December 07, 2018 | mission stories
Recently, my family and I had the pleasure of returning to Guatemala to a little village named Setzimaaj. This village has been the site of the Lipscomb medical missions for the past several years, but this was the first time for our family to visit this particular village. Magda Sherman had coordinated with our wonderful sewing ministry at Otter Creek to have some maternity gowns made for the women who labor in the hospital of a nearby town, so she and I set out to deliver them on our way out of Setzimaaj. When we arrived, my eyes were opened to why so many women in Guatemala would prefer to stay home to deliver their babies than to go to the hospital. The hallways were dark and dirty, and the maternity ward consisted of a series of old beds lining the walls of a single room. This room is where the women labor together until the final moments before delivery. There are no husbands massaging the backs of their wives, no windows overlooking a cheerful courtyard, no labor coaches cheering these women on; just beds lining the walls of an unfriendly, dimly lit, and dirty room. When the women come into the hospital to have their babies, they are asked to take a shower, but until we delivered the gowns, the only option was for them to put back on their dirty clothes after the shower. Now, thanks to the sewing ministry, they will have a clean and cheerfully colored gown to wear as they usher a new life into the world. We cannot easily change the dirty floors or the unfriendly atmosphere of the hospital there, but the gowns that our sewing ministry provided will most-certainly provide a warm feeling for the soon-to-be moms who will wear them. Even the simple act of sewing a maternity gown for someone in a distant land can be a light to the one who wears it as she prepares to welcome her newborn into her arms.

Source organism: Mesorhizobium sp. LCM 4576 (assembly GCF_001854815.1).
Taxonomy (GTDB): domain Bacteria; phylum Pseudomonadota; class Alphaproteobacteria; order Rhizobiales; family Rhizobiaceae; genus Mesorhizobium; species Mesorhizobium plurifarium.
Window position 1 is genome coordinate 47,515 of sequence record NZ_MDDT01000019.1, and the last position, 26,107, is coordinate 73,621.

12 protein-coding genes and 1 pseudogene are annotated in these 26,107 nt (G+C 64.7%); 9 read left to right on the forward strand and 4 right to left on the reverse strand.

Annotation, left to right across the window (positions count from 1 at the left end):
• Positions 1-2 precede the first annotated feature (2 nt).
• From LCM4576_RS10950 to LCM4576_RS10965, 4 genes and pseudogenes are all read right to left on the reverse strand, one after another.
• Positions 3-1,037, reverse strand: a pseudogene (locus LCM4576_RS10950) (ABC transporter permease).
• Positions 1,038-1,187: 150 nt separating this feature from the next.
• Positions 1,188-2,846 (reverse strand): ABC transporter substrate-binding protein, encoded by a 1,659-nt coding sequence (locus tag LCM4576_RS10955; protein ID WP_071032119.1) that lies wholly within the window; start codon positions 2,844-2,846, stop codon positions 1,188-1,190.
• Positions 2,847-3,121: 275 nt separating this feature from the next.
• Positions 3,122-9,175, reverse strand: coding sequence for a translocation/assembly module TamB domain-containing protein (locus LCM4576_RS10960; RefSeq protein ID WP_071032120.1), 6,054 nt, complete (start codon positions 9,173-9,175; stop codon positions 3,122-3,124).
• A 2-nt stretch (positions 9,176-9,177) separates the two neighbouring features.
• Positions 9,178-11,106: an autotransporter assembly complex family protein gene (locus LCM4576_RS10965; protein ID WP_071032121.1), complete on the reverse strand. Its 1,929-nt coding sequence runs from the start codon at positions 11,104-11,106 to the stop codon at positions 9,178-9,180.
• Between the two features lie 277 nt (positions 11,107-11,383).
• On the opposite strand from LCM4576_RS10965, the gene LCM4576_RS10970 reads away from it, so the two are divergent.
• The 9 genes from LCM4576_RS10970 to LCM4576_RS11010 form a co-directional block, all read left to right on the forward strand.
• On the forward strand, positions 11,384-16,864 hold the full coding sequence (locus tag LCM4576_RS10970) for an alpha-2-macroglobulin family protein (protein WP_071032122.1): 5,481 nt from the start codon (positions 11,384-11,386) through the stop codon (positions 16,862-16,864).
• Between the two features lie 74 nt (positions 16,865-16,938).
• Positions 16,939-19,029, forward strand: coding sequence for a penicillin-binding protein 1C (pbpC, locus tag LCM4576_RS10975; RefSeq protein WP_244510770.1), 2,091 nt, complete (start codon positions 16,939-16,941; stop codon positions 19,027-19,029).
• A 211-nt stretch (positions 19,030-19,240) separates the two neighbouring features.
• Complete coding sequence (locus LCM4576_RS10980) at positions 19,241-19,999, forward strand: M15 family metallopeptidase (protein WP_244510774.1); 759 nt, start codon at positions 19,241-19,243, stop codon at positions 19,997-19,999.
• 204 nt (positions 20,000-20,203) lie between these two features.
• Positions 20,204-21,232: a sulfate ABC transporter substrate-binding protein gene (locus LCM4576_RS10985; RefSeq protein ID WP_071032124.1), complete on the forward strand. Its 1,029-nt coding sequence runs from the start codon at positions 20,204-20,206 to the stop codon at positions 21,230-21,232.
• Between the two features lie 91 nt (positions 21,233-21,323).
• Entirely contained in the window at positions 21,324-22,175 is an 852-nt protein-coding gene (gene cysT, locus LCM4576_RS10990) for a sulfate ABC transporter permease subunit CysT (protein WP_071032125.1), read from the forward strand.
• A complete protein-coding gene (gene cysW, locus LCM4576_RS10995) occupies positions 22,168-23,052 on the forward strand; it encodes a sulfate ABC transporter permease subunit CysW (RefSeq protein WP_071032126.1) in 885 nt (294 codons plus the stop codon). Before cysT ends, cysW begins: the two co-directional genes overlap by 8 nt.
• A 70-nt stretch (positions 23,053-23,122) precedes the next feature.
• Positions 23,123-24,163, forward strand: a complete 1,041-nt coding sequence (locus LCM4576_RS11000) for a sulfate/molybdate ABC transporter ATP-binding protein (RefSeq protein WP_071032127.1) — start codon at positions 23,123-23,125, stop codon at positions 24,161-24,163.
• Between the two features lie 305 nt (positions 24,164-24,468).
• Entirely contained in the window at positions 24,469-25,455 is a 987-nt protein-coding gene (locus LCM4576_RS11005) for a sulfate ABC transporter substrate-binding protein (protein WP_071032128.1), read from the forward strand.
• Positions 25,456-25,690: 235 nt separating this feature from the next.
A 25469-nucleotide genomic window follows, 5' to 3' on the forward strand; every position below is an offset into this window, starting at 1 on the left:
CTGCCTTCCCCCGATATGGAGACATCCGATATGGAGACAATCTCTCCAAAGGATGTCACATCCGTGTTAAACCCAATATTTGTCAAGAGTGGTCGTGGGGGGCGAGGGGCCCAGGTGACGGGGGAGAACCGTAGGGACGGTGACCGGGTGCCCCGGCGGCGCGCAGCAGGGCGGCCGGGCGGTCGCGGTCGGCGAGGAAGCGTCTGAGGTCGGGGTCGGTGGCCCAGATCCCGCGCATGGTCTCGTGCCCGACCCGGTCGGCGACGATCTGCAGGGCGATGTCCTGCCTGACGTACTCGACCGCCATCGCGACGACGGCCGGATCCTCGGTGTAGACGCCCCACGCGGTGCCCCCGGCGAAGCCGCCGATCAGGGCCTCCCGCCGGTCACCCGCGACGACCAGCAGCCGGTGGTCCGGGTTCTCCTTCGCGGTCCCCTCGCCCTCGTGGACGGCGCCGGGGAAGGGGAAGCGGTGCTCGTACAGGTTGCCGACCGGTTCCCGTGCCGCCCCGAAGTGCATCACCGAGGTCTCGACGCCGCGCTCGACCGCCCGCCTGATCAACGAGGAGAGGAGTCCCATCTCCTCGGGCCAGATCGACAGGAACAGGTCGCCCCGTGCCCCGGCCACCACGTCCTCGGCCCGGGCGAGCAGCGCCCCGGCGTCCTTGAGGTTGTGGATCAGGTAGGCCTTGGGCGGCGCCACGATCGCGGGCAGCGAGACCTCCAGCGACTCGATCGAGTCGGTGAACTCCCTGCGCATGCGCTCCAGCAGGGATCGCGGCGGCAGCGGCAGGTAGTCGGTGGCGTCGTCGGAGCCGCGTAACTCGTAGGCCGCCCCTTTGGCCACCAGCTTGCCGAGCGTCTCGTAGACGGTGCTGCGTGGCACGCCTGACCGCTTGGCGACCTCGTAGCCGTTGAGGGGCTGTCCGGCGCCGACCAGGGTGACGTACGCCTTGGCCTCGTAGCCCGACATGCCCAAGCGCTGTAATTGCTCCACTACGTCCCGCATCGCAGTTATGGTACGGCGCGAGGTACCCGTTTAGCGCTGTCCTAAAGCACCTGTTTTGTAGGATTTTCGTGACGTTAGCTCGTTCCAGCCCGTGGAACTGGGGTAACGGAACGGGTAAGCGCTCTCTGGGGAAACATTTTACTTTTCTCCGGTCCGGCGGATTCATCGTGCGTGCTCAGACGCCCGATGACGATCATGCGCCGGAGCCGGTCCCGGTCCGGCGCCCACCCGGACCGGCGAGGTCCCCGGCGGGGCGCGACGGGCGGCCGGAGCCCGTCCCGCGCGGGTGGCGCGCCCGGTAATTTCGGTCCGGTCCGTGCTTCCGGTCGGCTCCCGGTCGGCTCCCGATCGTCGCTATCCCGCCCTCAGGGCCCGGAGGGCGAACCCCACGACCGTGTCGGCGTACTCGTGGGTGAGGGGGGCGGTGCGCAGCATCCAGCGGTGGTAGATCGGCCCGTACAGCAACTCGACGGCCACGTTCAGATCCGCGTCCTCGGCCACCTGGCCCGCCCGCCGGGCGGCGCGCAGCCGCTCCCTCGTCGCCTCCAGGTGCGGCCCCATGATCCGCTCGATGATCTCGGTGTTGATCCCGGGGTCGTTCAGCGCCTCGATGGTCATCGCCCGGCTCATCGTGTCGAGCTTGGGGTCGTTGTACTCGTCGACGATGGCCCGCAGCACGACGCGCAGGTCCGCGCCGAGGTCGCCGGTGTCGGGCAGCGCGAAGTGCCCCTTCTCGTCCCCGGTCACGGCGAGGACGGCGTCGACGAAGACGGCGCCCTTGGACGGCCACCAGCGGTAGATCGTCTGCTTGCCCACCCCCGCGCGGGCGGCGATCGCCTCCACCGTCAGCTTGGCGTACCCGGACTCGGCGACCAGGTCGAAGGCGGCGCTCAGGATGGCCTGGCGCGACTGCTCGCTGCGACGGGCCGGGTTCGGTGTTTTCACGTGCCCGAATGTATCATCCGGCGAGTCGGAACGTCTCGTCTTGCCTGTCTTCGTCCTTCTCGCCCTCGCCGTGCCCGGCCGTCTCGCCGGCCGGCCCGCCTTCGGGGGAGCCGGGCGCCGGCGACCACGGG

“Do your little bit of good wherever you are; it is those little bits of good put altogether that overwhelm the world.”